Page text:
Boehner’s U-turn

Over the past two weeks Republicans of all stripes have tripped over themselves rushing to microphones and cameras seeking credit and vindication for what they say is the indisputable role President George W. Bush’s torture policies had in the killing of Osama bin Laden.

Yet these same lawmakers have spent the past two-plus years running away from their role implementing Bush’s economic policies, crying foul at even the suggestion that those decisions had anything to do with the massive debt President Obama inherited in January 2009. No, in their world, there is no need to connect those dots — and none of the sometimes unpopular decisions made by Obama and Democrats, which have been largely responsible for turning things around, deserve any recognition at all.  

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Instead, we’ve been bombarded with GOP rhetoric about the size of government and “immorality of runaway spending,” disconnected from the morality of budget proposals that end Medicare, cut funds for women’s healthcare, make it harder for kids to go to college and return America to failed trickle-down economics where oil companies can enjoy record profits and keep their taxpayer subsidies.

The hypocrisy started when the GOP ended Democrats’ “pay-go” rules requiring that any tax cut or entitlement increase be offset by a tax increase or entitlement cut, implementing new ideologically driven “cut-go” rules requiring increases in entitlement spending to be paid for, but not tax cuts. Further, an entitlement increase cannot be offset with revenue-generating measures like closing a special-interest tax loophole. Even after introducing a budget that actually requires an increase in America’s debt limit, Boehner, Ryan, McConnell et al have stuck to the GOP mantra that Washington only has a spending problem, not a revenue problem. Choosing to hold hostage the credit of the United States of America without acknowledging the Main Street reality that Treasury securities actually set the benchmark interest rates for products like mortgages, car loans and small businesses means failing to increase the debt limit will actually make it harder for people seeking these credit products.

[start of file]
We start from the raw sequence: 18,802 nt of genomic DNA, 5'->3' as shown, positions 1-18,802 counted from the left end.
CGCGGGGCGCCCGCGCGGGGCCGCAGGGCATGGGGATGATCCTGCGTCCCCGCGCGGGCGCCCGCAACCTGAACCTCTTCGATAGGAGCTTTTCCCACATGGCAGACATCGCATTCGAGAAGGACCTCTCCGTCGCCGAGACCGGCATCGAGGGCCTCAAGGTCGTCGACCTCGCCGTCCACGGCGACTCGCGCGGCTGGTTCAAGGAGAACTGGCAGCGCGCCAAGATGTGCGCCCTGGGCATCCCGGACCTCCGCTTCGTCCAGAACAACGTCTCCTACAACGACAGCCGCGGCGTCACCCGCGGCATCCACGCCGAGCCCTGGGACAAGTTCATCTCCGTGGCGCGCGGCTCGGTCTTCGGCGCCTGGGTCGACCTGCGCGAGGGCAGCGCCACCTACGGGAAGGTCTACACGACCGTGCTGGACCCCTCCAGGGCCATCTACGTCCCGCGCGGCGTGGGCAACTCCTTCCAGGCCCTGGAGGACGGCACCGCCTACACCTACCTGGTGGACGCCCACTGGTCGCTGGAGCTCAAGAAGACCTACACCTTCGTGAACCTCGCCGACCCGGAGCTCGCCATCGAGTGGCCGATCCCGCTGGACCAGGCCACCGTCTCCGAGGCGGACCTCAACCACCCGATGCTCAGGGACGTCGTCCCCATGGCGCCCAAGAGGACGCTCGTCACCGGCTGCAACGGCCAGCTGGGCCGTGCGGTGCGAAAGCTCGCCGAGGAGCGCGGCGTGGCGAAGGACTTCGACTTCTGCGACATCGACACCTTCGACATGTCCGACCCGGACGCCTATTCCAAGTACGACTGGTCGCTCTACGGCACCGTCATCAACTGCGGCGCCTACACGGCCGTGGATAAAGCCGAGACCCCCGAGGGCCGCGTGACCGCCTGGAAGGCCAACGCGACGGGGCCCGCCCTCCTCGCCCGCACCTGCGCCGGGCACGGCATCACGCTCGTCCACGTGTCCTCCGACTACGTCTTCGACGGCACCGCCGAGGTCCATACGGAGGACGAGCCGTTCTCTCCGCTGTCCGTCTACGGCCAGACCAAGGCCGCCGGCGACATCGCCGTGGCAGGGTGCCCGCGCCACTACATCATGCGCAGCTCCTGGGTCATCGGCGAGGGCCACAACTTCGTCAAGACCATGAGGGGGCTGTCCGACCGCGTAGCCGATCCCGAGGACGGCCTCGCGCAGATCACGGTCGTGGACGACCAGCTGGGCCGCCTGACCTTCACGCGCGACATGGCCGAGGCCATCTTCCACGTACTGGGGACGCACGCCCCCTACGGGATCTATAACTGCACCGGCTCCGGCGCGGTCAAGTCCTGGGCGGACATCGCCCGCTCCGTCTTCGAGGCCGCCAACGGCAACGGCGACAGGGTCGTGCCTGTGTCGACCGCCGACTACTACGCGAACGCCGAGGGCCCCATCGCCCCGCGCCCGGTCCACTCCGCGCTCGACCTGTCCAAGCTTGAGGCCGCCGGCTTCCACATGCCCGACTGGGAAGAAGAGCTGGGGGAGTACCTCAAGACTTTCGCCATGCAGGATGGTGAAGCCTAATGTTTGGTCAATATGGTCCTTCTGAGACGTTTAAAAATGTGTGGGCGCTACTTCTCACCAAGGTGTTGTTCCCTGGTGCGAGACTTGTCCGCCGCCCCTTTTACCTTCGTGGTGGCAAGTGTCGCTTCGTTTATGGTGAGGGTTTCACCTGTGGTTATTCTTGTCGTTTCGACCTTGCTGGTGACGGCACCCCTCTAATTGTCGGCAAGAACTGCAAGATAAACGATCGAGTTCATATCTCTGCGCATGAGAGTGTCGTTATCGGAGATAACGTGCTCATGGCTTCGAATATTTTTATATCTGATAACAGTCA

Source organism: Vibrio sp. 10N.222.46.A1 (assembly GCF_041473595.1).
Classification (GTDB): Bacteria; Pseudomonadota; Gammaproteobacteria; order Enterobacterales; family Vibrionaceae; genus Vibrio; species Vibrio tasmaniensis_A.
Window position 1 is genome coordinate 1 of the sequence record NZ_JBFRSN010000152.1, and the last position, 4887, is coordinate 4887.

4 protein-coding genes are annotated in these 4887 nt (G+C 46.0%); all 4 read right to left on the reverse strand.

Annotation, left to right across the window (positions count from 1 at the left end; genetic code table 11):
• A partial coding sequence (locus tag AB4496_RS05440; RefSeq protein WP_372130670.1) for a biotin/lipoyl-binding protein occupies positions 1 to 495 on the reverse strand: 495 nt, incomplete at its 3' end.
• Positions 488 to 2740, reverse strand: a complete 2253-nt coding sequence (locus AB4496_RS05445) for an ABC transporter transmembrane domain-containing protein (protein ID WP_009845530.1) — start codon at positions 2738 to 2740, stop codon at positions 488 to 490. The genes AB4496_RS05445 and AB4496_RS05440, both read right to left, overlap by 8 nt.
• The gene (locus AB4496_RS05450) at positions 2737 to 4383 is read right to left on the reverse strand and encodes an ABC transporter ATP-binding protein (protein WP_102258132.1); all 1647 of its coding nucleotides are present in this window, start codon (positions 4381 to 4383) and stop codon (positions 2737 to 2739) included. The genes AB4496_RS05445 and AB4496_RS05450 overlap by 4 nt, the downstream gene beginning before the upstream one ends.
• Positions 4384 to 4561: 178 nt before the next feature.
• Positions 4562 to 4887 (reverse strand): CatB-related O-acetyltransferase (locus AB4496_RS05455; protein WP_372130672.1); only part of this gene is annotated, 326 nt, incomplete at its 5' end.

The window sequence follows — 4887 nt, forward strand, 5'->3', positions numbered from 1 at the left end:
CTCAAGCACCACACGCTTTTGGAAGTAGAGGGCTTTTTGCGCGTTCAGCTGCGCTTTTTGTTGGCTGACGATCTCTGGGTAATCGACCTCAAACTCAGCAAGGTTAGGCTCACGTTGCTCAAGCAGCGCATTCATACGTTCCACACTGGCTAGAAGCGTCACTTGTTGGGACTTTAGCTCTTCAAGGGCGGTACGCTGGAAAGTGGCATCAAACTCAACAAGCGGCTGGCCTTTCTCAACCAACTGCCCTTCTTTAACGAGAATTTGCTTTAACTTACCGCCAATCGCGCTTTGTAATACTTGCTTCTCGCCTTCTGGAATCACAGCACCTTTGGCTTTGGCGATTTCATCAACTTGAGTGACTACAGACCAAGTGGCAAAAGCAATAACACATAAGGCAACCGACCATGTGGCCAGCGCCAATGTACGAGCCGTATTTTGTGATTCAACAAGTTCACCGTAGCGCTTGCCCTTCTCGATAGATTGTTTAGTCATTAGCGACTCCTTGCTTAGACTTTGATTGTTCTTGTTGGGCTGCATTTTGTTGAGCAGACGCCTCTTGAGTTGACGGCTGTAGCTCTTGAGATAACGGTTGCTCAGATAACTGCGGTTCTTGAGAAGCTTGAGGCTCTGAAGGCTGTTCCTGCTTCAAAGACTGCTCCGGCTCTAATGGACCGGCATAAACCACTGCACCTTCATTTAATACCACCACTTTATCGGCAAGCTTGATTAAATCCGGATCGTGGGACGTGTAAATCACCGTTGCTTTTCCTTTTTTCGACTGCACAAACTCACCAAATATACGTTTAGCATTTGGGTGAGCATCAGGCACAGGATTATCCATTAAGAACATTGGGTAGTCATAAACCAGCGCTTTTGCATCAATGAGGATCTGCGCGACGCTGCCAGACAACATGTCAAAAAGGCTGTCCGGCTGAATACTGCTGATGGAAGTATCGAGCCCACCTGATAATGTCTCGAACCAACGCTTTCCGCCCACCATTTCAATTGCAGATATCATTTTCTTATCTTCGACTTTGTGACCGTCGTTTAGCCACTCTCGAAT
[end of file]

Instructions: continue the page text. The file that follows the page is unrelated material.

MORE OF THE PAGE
Just a few days before bin Laden was killed, Speaker Boehner publicly agreed with Democrats and numerous economists across the political spectrum, admitting that we must address both sides of the equation — spending and revenue. He further agreed that sacrifice must be shared.  In response to a question from ABC News’s Jonathan Karl, he said, “We’re in a time when — when the federal government is short on revenues. We need to control spending, but we need to have revenues to keep the government moving. And they ought to be paying their fair share.” 

Shamefully, his comments went largely underreported by far too many in the media and Democratic Party.

Back in Washington, Boehner of course reverted to the GOP talking points, restated last week by Mitch McConnell — saying his caucus won’t agree to or even consider revenue-raising measures as part of the debt-ceiling discussions: “We are talking here about spending reductions … There will be no tax increases [aka revenue increases] in connection with raising the debt ceiling.”

Now, if Boehner recognizes that in order to deal with our debt America needs revenues and shared sacrifice, are he and the GOP leadership incompetent, or knowingly lying to the country in the service of their ideological and political goals?

Karen Finney is a political analyst for MSNBC and a Democratic consultant.